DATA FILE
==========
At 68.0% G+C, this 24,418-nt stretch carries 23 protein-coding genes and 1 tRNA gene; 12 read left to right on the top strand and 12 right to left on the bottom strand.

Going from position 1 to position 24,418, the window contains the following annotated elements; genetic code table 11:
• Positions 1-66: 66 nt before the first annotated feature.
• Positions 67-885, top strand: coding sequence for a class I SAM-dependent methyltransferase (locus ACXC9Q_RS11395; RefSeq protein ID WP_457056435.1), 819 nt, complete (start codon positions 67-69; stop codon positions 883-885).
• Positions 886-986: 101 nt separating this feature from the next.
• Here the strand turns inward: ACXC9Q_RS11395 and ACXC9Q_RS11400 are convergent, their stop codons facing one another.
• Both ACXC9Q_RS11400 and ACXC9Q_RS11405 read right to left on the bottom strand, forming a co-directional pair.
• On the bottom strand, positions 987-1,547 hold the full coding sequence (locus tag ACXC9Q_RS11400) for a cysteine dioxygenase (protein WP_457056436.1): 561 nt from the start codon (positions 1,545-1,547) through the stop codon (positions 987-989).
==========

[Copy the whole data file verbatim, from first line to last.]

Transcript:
At 68.0% G+C, this 24,418-nt stretch carries 23 protein-coding genes and 1 tRNA gene; 12 read left to right on the top strand and 12 right to left on the bottom strand.

Going from position 1 to position 24,418, the window contains the following annotated elements; genetic code table 11:
• Positions 1-66: 66 nt before the first annotated feature.
• Positions 67-885, top strand: coding sequence for a class I SAM-dependent methyltransferase (locus ACXC9Q_RS11395; RefSeq protein ID WP_457056435.1), 819 nt, complete (start codon positions 67-69; stop codon positions 883-885).
• Positions 886-986: 101 nt separating this feature from the next.
• Here the strand turns inward: ACXC9Q_RS11395 and ACXC9Q_RS11400 are convergent, their stop codons facing one another.
• Both ACXC9Q_RS11400 and ACXC9Q_RS11405 read right to left on the bottom strand, forming a co-directional pair.
• On the bottom strand, positions 987-1,547 hold the full coding sequence (locus tag ACXC9Q_RS11400) for a cysteine dioxygenase (protein WP_457056436.1): 561 nt from the start codon (positions 1,545-1,547) through the stop codon (positions 987-989).